Deriving 6o6’s Lateral Aspect Ratio

# Deriving 6o6’s Lateral Aspect Ratio

Those studying the third edition of Bob “6o6” McCarthy’s system design treatise, Sound Systems: Design and Optimization, are introduced to a mechanism coined the Lateral Aspect Ratio. The basic idea is as follows:

The coverage angle of a loudspeaker is traditionally defined as the point as which, moving axially away from the on-axis reference, the high frequency coverage has decreased by 6 dB. However, as Bob points out, if the loudspeaker is projecting onto a flat listening area, such as a downward-firing ceiling speaker or a line of front fills across the front of a flat stage, this definition doesn’t tell us the whole story.

As we move laterally across the coverage area, we are losing level both axially and due to proximity, as we are getting further from the loudspeaker. Thus we will experience a 6 dB drop before we reach the angular off-axis edge. As is revealed by Figure 1 below, Point A is on axis to the loudspeaker at its reference depth, so we can consider this our 0 dB reference point. Point B is the same distance from the loudspeaker, and the -6 dB point that defines the loudspeaker’s coverage width.

If one were using the common “protractor method” to determine proper front fill spacing, for example, one might erroneously use Point C as the -6 dB coverage edge based on moving laterally along the listening plane until reaching the loudspeaker’s off-axis angle. However, compared to the -6 dB we were experiencing at Point B, Point C suffers some additional loss because it is farther from the source, in addition to the same amount of angular loss. Therefore, the -6 dB point along the barricade happens sooner than we think (Point D).

The Lateral Coverage Angle metric describes the useable coverage angle of a loudspeaker when it is deployed in such a scenario, projecting onto a flat listening plane perpendicular to the loudspeaker. Once we take into account the additional loss incurred from moving further from the source as we move laterally, we can see that the loudspeaker has a narrower effective coverage angle due to the compounding losses (axial and distance). 6o6’s book contains a handy chart (Figure 3.41) allowing the reader to look up the Lateral Coverage Angle for loudspeakers of different dispersions (for example, a 90° loudspeaker has an effective Lateral Coverage Angle of 70°).

A related metric, and one that I find to be more useful in practical design work, is the Lateral Aspect Ratio. The LAR gives us the effective coverage width between -6 dB points for a given dispersion, as a function of throw distance. In other words, we can use it to figure out unity front fill spacing if we know how far the front fills need to throw to reach the barricade, and their dispersion. Referencing another handy chart (Figure 3.40), we can discover that the LAR for our 90° front fill is 1.41. If our front fills are throwing 10 feet to the nearest listener, we should space them at 10 x 1.41 = 14.1 feet apart to align their effective -6 dB edges.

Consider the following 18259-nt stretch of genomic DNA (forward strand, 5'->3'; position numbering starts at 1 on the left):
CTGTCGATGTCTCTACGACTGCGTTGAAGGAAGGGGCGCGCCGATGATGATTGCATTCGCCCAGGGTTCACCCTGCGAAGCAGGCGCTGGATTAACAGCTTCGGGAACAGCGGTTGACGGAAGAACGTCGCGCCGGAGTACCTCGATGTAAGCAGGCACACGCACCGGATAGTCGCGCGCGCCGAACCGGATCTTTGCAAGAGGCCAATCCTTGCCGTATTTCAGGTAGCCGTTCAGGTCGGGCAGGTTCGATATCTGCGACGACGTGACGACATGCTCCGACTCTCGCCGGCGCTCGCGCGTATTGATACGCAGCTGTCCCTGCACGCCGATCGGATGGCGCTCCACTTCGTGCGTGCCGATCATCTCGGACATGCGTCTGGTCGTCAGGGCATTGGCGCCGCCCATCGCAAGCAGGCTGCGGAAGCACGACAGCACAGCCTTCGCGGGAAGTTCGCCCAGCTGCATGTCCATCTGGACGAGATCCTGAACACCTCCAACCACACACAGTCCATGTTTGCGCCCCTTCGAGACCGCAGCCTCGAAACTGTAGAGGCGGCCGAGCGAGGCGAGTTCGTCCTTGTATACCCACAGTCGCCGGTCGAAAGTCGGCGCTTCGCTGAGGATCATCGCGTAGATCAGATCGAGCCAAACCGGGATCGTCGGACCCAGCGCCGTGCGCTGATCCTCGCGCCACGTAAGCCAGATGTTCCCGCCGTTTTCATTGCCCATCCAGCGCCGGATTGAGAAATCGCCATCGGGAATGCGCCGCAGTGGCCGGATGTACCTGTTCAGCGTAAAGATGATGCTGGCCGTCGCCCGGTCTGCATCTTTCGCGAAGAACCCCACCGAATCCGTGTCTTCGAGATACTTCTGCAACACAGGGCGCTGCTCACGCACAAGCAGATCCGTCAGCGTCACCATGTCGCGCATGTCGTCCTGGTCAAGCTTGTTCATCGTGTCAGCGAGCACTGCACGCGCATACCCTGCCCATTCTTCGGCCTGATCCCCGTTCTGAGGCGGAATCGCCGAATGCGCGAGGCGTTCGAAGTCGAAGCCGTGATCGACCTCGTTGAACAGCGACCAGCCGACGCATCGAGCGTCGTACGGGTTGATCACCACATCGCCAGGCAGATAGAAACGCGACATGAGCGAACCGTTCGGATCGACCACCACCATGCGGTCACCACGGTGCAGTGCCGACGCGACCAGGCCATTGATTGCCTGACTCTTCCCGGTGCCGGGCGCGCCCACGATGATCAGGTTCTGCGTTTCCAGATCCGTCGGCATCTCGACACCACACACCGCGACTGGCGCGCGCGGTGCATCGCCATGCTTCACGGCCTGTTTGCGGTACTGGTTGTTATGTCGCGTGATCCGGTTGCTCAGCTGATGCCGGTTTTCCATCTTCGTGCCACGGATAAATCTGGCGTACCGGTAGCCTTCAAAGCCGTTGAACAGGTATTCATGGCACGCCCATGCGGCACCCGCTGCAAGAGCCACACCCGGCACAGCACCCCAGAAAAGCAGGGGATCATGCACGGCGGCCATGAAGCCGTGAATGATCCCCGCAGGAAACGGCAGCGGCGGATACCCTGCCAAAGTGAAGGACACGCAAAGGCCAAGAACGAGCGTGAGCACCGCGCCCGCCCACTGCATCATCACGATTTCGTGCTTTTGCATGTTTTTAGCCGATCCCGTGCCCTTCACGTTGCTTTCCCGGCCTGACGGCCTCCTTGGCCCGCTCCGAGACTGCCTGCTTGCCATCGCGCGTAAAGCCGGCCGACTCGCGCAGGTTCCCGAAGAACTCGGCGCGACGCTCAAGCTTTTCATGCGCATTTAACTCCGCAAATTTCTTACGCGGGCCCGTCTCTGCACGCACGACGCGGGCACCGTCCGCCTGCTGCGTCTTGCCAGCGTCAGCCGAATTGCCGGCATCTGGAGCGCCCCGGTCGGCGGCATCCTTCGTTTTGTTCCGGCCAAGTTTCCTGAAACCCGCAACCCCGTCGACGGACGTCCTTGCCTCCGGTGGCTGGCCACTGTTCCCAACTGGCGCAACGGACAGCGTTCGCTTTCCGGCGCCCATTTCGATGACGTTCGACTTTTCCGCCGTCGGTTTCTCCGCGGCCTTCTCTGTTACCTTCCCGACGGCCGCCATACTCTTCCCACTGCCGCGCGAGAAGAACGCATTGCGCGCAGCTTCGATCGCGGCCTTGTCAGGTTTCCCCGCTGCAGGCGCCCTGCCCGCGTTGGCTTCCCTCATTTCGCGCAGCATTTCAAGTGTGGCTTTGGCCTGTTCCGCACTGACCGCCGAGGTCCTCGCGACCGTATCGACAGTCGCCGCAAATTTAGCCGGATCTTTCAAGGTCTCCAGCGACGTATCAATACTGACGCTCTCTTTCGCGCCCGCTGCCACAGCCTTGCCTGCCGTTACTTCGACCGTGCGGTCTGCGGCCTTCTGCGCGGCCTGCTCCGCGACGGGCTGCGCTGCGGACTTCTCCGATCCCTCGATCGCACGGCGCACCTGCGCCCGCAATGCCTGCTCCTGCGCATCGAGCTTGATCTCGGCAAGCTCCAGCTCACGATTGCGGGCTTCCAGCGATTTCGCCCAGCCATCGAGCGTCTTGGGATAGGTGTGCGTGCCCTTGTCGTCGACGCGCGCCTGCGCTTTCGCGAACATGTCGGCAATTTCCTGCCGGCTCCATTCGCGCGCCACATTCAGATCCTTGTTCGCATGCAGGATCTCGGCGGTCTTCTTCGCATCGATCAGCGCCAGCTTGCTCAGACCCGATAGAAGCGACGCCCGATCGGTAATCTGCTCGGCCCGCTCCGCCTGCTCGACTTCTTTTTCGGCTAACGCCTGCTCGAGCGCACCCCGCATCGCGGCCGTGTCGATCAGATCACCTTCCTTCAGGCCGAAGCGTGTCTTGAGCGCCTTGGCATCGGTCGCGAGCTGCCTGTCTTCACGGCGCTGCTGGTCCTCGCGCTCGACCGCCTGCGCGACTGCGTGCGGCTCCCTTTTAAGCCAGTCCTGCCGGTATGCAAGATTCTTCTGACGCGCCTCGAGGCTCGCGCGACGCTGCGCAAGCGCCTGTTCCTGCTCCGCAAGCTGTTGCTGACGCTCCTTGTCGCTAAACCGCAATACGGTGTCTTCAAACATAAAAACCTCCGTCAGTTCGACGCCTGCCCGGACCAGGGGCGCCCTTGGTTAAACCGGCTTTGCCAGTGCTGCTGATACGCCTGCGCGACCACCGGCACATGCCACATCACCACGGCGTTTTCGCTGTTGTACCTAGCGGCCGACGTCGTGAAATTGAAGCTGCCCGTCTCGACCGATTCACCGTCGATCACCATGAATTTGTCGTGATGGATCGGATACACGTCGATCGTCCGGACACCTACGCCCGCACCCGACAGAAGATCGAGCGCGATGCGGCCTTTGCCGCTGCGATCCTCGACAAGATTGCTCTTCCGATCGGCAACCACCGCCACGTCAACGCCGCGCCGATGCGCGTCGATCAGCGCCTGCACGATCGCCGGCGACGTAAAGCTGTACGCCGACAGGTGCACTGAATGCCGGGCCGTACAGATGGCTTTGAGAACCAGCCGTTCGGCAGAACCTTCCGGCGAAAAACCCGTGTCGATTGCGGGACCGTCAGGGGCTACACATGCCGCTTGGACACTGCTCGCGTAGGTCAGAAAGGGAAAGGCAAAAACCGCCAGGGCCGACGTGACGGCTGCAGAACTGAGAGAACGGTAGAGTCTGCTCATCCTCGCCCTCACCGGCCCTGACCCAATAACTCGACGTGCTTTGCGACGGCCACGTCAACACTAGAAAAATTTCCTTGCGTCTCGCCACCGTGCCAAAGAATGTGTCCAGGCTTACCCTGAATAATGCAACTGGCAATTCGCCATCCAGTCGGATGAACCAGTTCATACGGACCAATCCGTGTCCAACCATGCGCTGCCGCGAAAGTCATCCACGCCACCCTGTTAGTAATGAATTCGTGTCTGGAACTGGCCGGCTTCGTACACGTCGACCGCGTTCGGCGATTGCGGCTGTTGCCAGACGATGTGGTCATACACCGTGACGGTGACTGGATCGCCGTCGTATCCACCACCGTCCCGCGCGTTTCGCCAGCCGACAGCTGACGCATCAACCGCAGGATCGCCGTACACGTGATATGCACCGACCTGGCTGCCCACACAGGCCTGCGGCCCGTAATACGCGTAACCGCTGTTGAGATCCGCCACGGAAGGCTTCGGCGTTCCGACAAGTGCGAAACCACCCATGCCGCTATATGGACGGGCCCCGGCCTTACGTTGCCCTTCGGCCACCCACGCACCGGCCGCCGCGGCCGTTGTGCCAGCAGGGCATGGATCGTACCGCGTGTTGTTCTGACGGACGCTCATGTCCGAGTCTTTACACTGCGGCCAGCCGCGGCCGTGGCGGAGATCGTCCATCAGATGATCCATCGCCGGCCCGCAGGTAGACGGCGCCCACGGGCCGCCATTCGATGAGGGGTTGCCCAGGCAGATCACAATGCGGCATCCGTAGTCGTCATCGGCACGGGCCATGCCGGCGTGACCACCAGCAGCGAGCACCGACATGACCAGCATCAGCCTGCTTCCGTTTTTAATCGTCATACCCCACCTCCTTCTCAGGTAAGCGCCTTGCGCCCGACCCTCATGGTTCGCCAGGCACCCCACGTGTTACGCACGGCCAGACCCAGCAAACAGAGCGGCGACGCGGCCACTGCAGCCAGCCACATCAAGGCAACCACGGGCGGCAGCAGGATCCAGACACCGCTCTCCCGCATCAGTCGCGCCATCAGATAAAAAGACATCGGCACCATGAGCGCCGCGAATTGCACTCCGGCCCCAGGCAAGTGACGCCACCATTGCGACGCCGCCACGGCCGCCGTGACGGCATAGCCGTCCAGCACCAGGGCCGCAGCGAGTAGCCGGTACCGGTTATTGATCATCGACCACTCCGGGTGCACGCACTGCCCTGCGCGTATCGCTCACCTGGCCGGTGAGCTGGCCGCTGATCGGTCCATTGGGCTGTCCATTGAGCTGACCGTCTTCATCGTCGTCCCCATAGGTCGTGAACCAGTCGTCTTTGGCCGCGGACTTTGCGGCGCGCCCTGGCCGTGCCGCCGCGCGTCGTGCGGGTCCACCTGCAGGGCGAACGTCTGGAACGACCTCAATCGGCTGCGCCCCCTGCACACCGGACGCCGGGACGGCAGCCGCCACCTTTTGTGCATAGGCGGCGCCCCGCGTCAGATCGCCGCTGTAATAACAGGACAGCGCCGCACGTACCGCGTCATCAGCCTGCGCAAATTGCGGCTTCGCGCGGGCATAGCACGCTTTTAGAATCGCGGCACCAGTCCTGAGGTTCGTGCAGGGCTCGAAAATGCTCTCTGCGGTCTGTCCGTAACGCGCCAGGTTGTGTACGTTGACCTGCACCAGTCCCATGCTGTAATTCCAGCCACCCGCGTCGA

Perhaps, like myself, you would choose to work through the underlying math that produces this value, such that in the field you can generate the LAR multiplier for loudspeakers of any dispersion, and be able to determine spacing without referencing a table. Today is your lucky day.

LAR = 2sin(Θ/2)

where Θ is the coverage angle of the loudspeaker.

Let’s look at the derivation. In Figure 2 below, T represents the throw distance of the loudspeaker, and since the coverage angle is determined by moving axially until we find the -6 dB point, we know that the outer edge of our coverage shape is by definition the same distance from the source, so that has a length of T as well. We’ll use W to indicate the width of the coverage shape.

McCarthy’s LAR mechanism finds the coverage angle of the right triangle shape that has the same coverage depth (T) and the same lateral width (W). Since W would be considered the side opposite Θ, and T is the hypotenuse, we can find W with a little basic trig.

sin(Θ) = W/T

rearranging to solve for W:

W = Tsin(Θ)

This gives us the answer, but we’re not quite there = we’ve been looking at half the coverage angle of the entire loudspeaker, so in reality the entire coverage width (from -6 dB to – 6dB) is twice the value of W. So we want to add a coefficient of 2 to our formula to double the result. By similar logic, since we’ve been operating on half the coverage shape, Θ has been representing half the total coverage angle of the loudspeaker (45° for a 90° loudspeaker). When we use the formula in the field, we want to be able to simply plug in the loudspeaker’s dispersion, so we need to divide Θ by two.

Once more thing – we’re after a multiplier here. W is stated in terms of T, and we’re going to take the resulting value and multiply it by whatever the throw distance is, so we can normalize T to 1 for the purposes of this calculation.

With these changes, the formula becomes:

LAR = 2sin(Θ/2)

Let’s put it to practical use so we can see how it works. We have a 40′ wide stage, and it’s 7 feet from the stage lip to the first row of listeners along the barricade. Our front fill elements have a coverage angle of 100°. How far apart do we need to place them, and how many should we ask for?

LAR = 2sin(Θ/2)

LAR = 2sin(100/2)

LAR = 2sin(50)

LAR = 2sin(.7660)

LAR = 1.53

Multiply 1.53 times the throw distance of 7 feet to get a coverage width of 10.7 feet. Now we have our front fill spacing, and we’ve also learned we need four frontfill elements to cover the 40′ stage width.